Ellie Thompson developed her love for nature and the outdoors at a very young age. As soon as she could walk, she began exploring the family farm in Eugene, Oregon and the ponds behind her house—collecting flowers, insects, and minnows to observe and marvel at. Her family vacations consisted of camping and hiking all over Oregon, spending days kayaking the remote Owyhee River, and visiting many natural history museums; learning about the land and its native flora and fauna. Her inquisitive mind and passion for learning about the world around her drove her to pursue a degree in biology at Portland State University. While she loved her major, she wasn’t sure what career to pursue after college. It wasn’t until she stood on the banks of the Kinabatangan River, in Malaysian Borneo, that she realized what she wanted to do. Witnessing the devastation of one of the oldest tropical rainforests in the world was a powerful experience that lit a fire of passion for conservation and education in her. She is excited to work to light that same fire in people of all ages after she graduates from Southern Oregon University’s Environmental Education program.
Alyssa Wiens grew up just outside of the Birthplace of Rock ’n Roll, Memphis, TN. Growing up, most of her free time was spent playing underneath the giant oaks in her backyard. Her love of nature and working with kids led her to pursue a degree in Environmental Conservation at Mississippi State University. She soon realized that measuring how many 2×4’s you can get out of a tree was not her calling and decided to switch majors. Careful deliberation led her to obtaining a degree in Wildlife, Fisheries and Aquaculture where she got to learn all the plants and animals, but didn’t have to measure any of them. During her undergrad, an internship with the U.S. Forest Service at Land Between the Lakes NRA in Kentucky solidified her path to becoming an environmental educator. She headed north after graduation to Wisconsin to work as an instructor for Nature’s Classroom Institute, a residential environmental education program for schools. Desiring a degree in what she intends to do with her life, Alyssa made the trek to SOU and is finally fulfilling her dream of living in the Pacific NW. She looks forward to a lifetime of inspiring children to love this planet we call home.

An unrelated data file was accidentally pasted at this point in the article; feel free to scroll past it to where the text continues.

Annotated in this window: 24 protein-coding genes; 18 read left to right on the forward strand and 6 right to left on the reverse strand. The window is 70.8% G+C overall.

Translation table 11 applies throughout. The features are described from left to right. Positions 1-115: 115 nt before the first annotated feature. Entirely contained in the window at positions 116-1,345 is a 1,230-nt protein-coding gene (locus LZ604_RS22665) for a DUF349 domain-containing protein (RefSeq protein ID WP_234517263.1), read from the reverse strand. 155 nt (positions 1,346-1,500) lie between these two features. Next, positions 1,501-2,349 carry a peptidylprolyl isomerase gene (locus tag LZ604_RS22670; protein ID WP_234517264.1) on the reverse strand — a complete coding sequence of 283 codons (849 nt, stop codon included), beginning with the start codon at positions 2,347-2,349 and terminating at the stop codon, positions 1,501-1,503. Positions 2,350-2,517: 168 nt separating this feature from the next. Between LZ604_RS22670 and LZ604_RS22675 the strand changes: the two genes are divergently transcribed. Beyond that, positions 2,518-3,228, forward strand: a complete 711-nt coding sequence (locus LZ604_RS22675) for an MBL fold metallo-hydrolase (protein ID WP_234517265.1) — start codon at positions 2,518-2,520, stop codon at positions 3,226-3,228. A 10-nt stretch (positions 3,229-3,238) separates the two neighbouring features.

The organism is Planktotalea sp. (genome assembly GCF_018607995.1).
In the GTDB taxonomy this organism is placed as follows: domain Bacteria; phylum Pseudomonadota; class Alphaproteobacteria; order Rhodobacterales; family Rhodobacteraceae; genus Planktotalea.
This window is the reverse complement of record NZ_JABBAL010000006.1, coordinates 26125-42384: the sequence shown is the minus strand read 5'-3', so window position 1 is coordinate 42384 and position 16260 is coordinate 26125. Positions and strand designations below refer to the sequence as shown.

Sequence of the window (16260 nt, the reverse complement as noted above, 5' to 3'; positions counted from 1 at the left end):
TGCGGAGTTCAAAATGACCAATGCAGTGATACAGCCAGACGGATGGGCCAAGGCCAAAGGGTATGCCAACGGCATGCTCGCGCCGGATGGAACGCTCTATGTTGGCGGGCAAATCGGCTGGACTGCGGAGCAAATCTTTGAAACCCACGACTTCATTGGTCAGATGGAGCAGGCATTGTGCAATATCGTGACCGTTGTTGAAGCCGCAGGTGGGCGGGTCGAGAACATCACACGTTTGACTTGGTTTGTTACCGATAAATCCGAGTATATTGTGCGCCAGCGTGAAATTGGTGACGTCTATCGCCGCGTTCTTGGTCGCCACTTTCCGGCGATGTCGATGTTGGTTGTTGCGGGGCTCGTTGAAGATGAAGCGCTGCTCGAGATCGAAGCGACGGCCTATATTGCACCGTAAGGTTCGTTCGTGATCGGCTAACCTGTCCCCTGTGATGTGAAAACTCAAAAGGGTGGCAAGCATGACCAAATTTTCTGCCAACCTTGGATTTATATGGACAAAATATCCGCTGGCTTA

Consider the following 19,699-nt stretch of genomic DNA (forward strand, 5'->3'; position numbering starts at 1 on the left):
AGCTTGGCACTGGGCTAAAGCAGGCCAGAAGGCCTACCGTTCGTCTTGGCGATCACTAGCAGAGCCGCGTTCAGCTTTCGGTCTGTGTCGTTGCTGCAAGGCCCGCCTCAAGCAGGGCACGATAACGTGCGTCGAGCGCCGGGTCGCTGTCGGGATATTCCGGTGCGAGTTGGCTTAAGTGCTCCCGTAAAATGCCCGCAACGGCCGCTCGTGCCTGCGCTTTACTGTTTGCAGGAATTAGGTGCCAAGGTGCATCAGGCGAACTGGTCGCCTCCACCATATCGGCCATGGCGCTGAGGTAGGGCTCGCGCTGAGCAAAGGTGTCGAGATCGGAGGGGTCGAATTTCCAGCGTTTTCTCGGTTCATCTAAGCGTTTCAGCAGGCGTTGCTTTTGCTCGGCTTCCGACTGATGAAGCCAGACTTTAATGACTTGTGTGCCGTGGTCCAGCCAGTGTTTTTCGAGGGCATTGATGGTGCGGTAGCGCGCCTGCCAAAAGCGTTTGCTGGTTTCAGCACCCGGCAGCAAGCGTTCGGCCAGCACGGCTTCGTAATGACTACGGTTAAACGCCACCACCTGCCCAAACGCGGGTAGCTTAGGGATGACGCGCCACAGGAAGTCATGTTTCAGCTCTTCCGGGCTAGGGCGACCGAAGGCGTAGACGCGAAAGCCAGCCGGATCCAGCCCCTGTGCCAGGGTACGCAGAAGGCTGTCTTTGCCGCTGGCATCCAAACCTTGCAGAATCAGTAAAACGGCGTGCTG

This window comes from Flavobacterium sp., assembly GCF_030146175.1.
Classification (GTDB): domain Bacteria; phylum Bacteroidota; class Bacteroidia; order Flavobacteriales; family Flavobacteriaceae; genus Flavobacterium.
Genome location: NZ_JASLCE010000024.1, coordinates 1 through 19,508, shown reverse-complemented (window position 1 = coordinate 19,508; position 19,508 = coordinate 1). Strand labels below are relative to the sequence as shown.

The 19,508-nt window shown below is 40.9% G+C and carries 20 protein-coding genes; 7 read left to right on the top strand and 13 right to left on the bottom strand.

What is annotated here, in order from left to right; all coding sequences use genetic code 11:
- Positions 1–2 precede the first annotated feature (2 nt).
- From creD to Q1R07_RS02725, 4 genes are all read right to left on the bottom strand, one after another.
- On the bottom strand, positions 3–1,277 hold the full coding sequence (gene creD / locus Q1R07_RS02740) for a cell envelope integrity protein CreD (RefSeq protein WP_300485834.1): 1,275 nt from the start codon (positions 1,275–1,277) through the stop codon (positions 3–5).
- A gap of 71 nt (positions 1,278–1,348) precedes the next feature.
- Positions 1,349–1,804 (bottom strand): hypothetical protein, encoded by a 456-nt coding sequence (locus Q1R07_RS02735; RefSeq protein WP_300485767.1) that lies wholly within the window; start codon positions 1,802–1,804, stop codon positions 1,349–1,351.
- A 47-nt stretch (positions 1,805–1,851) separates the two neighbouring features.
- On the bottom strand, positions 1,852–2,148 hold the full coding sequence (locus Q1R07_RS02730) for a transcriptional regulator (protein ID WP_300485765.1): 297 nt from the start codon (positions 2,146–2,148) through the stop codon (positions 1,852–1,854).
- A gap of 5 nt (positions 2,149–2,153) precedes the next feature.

Heather Wilson grew up in the suburbs of St. Louis, Missouri. Nature was very tame in the suburbs, but she got her wilderness fix through her family’s frequent travels. (She still suffers from the travel bug to this day.) Visiting parks and experiencing nature all over the country showed her the power and importance of wilderness. Enthralled with the natural world, Heather studied Biology at Iowa State University. During her undergraduate career, she discovered a joy for teaching others through tutoring and teaching assistantships. After graduating, Heather decided to take on a new kind of educational role as a park guide intern at Mammoth Cave National Park. Guiding thousands of visitors through the world’s longest cave was an incredible learning experience, and gave Heather all kinds of exciting skills and confidence. She took these skills back home to St. Louis where she worked as an interpretation assistant at the Missouri Botanical Garden. Heather knew she had found something great, and decided she wanted to learn more. She applied to the Environmental Education program at Southern Oregon University and the rest is history!